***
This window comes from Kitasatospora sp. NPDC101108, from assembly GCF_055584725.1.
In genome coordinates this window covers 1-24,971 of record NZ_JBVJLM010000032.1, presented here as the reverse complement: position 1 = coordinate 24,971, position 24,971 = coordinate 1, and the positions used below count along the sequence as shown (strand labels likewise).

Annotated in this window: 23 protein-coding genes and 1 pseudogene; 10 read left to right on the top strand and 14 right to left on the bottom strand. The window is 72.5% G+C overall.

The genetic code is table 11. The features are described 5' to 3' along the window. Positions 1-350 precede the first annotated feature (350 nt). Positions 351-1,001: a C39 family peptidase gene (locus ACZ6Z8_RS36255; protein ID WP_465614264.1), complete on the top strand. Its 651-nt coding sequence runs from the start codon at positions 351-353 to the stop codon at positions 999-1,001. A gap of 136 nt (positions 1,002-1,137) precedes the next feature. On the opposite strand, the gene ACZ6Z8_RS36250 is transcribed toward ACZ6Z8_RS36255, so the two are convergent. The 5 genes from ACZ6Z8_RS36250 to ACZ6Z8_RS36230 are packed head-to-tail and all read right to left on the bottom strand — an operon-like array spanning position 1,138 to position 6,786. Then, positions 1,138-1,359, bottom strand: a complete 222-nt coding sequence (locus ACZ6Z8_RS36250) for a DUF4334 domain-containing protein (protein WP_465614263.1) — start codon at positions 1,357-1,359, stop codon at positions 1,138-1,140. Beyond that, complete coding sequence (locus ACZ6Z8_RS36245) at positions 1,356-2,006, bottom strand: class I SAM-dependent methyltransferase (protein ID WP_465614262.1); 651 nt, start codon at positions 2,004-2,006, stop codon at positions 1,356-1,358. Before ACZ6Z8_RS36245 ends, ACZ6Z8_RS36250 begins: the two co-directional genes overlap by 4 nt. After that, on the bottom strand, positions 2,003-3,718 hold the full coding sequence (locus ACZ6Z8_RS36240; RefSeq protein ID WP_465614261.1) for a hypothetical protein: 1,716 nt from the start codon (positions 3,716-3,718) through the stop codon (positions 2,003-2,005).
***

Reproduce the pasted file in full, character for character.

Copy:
This window comes from Kitasatospora sp. NPDC101108, from assembly GCF_055584725.1.
In genome coordinates this window covers 1-24,971 of record NZ_JBVJLM010000032.1, presented here as the reverse complement: position 1 = coordinate 24,971, position 24,971 = coordinate 1, and the positions used below count along the sequence as shown (strand labels likewise).

Annotated in this window: 23 protein-coding genes and 1 pseudogene; 10 read left to right on the top strand and 14 right to left on the bottom strand. The window is 72.5% G+C overall.

The genetic code is table 11. The features are described 5' to 3' along the window. Positions 1-350 precede the first annotated feature (350 nt). Positions 351-1,001: a C39 family peptidase gene (locus ACZ6Z8_RS36255; protein ID WP_465614264.1), complete on the top strand. Its 651-nt coding sequence runs from the start codon at positions 351-353 to the stop codon at positions 999-1,001. A gap of 136 nt (positions 1,002-1,137) precedes the next feature. On the opposite strand, the gene ACZ6Z8_RS36250 is transcribed toward ACZ6Z8_RS36255, so the two are convergent. The 5 genes from ACZ6Z8_RS36250 to ACZ6Z8_RS36230 are packed head-to-tail and all read right to left on the bottom strand — an operon-like array spanning position 1,138 to position 6,786. Then, positions 1,138-1,359, bottom strand: a complete 222-nt coding sequence (locus ACZ6Z8_RS36250) for a DUF4334 domain-containing protein (protein WP_465614263.1) — start codon at positions 1,357-1,359, stop codon at positions 1,138-1,140. Beyond that, complete coding sequence (locus ACZ6Z8_RS36245) at positions 1,356-2,006, bottom strand: class I SAM-dependent methyltransferase (protein ID WP_465614262.1); 651 nt, start codon at positions 2,004-2,006, stop codon at positions 1,356-1,358. Before ACZ6Z8_RS36245 ends, ACZ6Z8_RS36250 begins: the two co-directional genes overlap by 4 nt. After that, on the bottom strand, positions 2,003-3,718 hold the full coding sequence (locus ACZ6Z8_RS36240; RefSeq protein ID WP_465614261.1) for a hypothetical protein: 1,716 nt from the start codon (positions 3,716-3,718) through the stop codon (positions 2,003-2,005).